By 1930 the population dropped to 765. Most residents still lived on the eastern part of the island – just fewer. As opportunities increased off-island and in the United States, many were lured away from St. John. Six-percent of the population was born outside the U.S. or British Virgin Islands. Occupations were listed for 386 people.

Cattle (stock) farming had exploded on the island, reaching its peak in 1930 with 1583 heads on 14 large farms. Most cattle were in Maho Quarter and Carolina. Forty-seven men worked on cattle farms and fifty-seven on non-cattle farms. Maritime work was still a foundation on St. John with 35 men listed as sailors and 31 as fishermen. Some men provided transportation boat services, especially on East End. There was a noticeable decline in men listed as carpenters. Other men worked as basket makers, cooks, servants, police officers, a basket teacher, an artist, government dispatcher, fish club caretaker, and a beekeeper (from Cuba).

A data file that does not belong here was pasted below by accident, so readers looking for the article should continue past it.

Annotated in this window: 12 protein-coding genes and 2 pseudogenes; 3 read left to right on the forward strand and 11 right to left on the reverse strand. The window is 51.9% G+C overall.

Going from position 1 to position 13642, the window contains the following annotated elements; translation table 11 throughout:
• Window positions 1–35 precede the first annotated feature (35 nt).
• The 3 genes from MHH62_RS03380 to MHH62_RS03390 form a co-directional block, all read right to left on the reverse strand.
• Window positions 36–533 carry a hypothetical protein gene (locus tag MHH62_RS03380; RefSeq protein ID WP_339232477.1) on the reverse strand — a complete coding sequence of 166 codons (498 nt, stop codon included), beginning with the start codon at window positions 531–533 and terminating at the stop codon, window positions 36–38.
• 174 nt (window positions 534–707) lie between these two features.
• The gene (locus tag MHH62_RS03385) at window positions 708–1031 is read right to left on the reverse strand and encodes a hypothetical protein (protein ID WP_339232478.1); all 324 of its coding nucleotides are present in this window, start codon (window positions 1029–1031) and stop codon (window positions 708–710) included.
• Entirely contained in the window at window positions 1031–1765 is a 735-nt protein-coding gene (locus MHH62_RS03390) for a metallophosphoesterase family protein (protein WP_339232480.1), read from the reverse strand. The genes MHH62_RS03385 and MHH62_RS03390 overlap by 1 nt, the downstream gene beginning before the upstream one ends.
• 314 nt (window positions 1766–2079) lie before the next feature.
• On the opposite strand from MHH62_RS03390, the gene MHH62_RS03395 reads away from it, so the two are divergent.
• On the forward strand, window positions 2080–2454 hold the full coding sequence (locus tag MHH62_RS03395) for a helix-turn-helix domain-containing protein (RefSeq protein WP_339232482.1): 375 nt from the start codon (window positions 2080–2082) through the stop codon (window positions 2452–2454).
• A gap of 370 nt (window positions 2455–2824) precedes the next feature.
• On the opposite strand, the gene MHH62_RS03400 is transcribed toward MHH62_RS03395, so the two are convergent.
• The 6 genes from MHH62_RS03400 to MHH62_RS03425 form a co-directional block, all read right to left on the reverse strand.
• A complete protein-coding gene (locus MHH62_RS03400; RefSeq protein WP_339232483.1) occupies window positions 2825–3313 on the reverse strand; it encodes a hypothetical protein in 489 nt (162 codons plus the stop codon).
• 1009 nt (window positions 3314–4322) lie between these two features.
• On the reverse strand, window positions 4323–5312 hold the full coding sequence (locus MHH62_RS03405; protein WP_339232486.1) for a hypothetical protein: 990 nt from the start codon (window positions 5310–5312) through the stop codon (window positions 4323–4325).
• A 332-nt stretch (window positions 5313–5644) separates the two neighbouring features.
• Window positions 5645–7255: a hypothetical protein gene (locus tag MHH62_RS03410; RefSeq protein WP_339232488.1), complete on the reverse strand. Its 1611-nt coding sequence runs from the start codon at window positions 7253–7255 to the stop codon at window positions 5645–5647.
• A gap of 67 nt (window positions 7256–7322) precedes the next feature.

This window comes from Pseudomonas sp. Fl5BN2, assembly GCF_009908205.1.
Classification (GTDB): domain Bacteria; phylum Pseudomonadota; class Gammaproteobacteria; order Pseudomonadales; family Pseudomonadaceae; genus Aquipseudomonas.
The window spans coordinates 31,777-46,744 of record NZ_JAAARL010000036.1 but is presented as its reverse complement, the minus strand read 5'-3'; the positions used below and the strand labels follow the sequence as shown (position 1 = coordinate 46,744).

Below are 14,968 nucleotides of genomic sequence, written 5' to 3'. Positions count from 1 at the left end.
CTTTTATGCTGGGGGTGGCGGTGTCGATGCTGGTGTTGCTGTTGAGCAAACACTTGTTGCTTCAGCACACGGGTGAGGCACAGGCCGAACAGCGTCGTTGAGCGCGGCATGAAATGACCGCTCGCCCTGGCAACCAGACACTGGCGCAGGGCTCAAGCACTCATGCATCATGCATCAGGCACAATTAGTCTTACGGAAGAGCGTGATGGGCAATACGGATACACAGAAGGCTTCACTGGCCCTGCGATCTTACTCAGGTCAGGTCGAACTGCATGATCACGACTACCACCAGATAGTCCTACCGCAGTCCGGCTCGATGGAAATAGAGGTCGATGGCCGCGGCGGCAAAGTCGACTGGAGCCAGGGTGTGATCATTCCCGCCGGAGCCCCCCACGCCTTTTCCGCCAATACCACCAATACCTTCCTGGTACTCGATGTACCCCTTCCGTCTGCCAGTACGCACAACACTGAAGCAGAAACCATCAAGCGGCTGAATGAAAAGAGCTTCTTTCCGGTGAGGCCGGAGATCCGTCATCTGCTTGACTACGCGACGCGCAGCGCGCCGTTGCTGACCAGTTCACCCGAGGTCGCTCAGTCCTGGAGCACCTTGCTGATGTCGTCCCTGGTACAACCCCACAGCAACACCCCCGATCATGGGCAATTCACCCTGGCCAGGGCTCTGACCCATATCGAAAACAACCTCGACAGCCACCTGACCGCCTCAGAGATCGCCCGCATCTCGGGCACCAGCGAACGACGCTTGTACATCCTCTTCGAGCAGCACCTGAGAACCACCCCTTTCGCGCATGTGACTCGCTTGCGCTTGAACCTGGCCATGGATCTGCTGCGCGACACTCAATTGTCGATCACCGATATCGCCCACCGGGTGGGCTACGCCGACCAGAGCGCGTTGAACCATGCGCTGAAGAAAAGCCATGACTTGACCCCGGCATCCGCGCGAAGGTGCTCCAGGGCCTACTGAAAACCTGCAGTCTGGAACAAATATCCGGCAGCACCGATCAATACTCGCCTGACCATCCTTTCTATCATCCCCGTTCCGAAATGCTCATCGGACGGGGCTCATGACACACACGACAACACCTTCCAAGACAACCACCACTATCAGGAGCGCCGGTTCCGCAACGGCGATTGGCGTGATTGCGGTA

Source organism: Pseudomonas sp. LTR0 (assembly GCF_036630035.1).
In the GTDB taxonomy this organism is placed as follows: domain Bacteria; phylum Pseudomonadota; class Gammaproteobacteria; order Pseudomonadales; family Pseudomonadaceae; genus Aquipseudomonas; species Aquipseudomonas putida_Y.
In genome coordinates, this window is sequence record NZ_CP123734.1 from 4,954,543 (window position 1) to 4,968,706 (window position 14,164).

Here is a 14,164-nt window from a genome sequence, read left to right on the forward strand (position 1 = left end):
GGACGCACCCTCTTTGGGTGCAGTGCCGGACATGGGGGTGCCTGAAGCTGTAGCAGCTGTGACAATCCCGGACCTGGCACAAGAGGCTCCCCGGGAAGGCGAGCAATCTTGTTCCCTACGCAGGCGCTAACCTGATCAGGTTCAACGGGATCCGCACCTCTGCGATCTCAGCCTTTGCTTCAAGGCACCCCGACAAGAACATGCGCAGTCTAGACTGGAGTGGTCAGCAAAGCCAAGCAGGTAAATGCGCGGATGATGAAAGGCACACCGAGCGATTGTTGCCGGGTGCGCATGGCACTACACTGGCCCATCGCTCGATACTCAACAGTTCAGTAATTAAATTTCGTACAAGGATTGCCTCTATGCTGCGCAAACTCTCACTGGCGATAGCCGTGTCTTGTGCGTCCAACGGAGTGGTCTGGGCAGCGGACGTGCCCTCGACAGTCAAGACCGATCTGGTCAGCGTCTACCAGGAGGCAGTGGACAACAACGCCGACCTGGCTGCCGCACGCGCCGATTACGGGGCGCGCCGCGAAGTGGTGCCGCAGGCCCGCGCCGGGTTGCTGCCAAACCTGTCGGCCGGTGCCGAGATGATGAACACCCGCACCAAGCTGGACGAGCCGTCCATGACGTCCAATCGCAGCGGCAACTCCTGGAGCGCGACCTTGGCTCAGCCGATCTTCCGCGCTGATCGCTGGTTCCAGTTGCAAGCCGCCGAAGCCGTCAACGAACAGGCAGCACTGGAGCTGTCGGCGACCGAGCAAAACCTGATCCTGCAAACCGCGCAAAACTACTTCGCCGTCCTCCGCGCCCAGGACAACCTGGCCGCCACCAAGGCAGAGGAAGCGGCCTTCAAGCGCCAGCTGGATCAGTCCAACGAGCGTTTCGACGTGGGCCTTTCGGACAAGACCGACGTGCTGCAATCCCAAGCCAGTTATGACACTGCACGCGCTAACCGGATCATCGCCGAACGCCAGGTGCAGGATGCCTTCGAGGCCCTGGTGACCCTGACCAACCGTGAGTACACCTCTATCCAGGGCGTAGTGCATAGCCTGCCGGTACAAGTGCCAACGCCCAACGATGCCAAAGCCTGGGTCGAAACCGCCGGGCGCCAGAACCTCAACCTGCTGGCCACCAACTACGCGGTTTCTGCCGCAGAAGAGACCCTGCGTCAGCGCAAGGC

Women’s work remained similar with most women listed as housewives or laundresses. Thirteen were servants, eight public school teachers and six basket makers. A few women cooked and five worked on farms. One woman was a farm manager and another was listed as a farmer. Fifty-five women headed households.

Although only eight persons (6 men, 2 women) on the census are listed as charcoal laborers, we know from other sources that coal burning continued in force. These workers may have been listed as general farm laborers or it went unmarked because it was part of household work. Working as a bay leaf picker, however, was not nearly as common because oil output had dropped in part as a result of hurricane damage to trees. A new form of work came with the arrival of the Civilian Conservation Corps in the mid 1930s. CCC projects employed young men in tree planting, building and repairing roads, digging drainage facilities, combating soil erosion, and helping eradicate animal ticks.